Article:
Parts One & Two

AI, America & Advanced Manufacturing, Part Two

If GenAI Is the Remedy, How Best to Implement & Scale?

Dad is a what!?
When the first steam-powered factory converted to electricity in 1882, current was supplied by Edison’s Pearl Street power

Tennessee Valley Authority 1933

plant, which witnessed the birth of a brand-new profession: the electrician. The funny-sounding name, at first sneered at by many, would become a well-paying occupation for millions; and no job large or small would escape the transformative power of electric motors.

Edison’s electric-powered factory was a once-in-a-century moment. And here we go doing it again with GenAI. Electrification lifted off slowly and spread everywhere. Then, suddenly electricity meant everything to everyone. The Edisons of the 21st century are today trickling into their very own Pearl Streets, but slowly.

As Andrew Ng said during a recent Stanford talk, AI is concentrated in Silicon Valley right now, but has a very long tail stretching out into industry that will soon dwarf Silicon Valley. Suddenly again with technology, GenAI, like electrification before it, will mean everything to everyone…and then some.

Slow start for “Once-in-a-Century Moment”
Granted, it’s been but a little over a year since GenAI swept into view, yet things are taking place more slowly than many expected, even among industrialists themselves. For some, the chart below courtesy of  The Future of Industrial AI in Manufacturing: Project 2030, seems to reflect some confusion, trepidation, a bit of bumbling, even disbelief shadowing every step of the way.

23% of industries doing some implementation; and only 7% proceeding at scale. That’s only 30% pushing the envelope of what’s been called tech’s most important advance, ever!


A New York Times article from a few years back seemed harshly distrustful of what it called the Davos Elite. The Hidden Automation Agenda of the Davos Elite, summarizes what’s going on this way: “All over the world, executives are spending billions of dollars to transform their businesses into lean, digitized, highly automated operations.

“They crave the fat profit margins automation can deliver, and they see AI as a golden ticket to savings, perhaps by letting them whittle departments with thousands of workers down to just a few dozen.”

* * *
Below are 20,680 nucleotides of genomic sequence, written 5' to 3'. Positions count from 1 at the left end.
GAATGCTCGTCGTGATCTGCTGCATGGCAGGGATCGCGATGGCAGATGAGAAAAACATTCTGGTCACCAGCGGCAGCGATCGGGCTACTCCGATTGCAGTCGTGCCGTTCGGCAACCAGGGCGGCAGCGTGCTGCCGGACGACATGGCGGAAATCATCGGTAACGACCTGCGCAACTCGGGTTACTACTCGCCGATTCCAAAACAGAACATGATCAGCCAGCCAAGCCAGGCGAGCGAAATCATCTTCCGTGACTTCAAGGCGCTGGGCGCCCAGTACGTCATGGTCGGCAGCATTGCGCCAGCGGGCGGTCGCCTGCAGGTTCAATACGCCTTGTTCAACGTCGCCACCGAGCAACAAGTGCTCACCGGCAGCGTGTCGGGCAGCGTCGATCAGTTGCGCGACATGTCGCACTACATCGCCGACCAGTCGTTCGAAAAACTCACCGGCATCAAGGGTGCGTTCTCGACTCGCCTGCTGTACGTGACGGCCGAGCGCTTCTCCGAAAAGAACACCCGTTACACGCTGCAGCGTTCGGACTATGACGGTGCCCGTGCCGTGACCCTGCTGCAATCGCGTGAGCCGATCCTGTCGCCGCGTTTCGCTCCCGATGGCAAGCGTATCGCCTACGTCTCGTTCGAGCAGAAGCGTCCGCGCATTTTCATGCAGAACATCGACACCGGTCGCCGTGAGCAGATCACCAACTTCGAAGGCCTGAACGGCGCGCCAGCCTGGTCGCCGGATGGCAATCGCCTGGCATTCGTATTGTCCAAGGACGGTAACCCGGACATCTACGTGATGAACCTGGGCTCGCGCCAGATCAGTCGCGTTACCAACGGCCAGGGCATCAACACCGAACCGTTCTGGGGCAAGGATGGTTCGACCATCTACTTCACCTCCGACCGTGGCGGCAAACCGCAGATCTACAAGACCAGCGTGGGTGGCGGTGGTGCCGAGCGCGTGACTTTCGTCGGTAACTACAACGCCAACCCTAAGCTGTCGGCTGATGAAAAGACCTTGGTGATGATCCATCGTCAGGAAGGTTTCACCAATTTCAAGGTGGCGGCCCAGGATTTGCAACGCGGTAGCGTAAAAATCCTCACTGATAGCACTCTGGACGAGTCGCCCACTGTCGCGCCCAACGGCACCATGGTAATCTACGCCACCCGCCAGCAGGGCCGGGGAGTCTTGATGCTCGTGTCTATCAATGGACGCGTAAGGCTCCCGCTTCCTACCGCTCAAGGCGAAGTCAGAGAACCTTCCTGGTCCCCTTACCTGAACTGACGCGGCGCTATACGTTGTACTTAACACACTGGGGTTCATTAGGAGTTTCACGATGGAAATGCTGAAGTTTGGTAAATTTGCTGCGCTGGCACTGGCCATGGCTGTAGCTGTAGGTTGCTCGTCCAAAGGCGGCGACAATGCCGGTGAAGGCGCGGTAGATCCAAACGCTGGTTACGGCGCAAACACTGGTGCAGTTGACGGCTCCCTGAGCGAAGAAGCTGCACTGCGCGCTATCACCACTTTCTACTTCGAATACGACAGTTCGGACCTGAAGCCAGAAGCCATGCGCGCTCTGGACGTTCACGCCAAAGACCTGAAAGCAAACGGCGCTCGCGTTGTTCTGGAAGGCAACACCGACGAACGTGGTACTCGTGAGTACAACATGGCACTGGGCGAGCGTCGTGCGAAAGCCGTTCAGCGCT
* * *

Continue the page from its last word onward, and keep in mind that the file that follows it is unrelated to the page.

If true, and greed is a great motivator, it’s a good thing that GenAI has appeared on the scene when it did. It’s already democratizing AI technology enough for almost anyone to achieve great success. Certainly, over time, industry titans will try to corral and control GenAI, but for now, the industry, at least 70% of it (from the chart), is having a difficult time wrapping its head around what’s going on.

A full 22% are “Developing awareness”! What was that?


NASA got it right!
Seeing how someone else successfully handles the journey of GenAI into advanced manufacturing is sure to boost confidence.

One of these future technologies is generative design, which “is the next frontier in computer-aided design (CAD) for engineers in virtually all manufacturing industries.

“It harnesses the power of AI to develop new high-performance design concepts that help solve complex challenges, reduce manufacturing costs, increase customization, and optimize performance.” Arguably, all of these are part of the package of goals for which the Davos Elite strive.

NASA pulled it off and Ryan McClelland from NASA Goddard Space Flight Center gave his insights to an Autodesk audience about how NASA used generative design and AI to produce new components for spaceflight structures, thereby revolutionizing the process by which NASA designs and manufactures parts.

McClelland took a “small to mid-sized metallic structure” from requirements to fabrication in just a few days and did so in a mostly automated fashion. The AI produced 31 iterations of two different designs in one hour. “These designs met all the requirements for the bracket design; with at least some of the iterations greatly exceeding the baseline requirements.”

“With generative design helping to conceptualize parts and components, and advanced manufacturing solutions helping to bring them to life, NASA has seen benefits that extend behind time savings. The agency has gained the ability to optimize the characteristics of components – including their strength and weight– while drastically decreasing the cost of component fabrication.”

Now, how to spread that across a factory floor? How to begin the movement to Factory 5.0 with advanced manufacturing? Capgemini has taken a shot and produced an interesting layout in its recent Scaling AI in Manufacturing Operations: A Practitioners’ Perspective (free 36-page download). It’s also annotated by industrialists with a bit of case history and experience behind their AI-to-factory-floor efforts. 

We’ve reproduced its central AI-factory chart; it’s big, so please click to enlarge.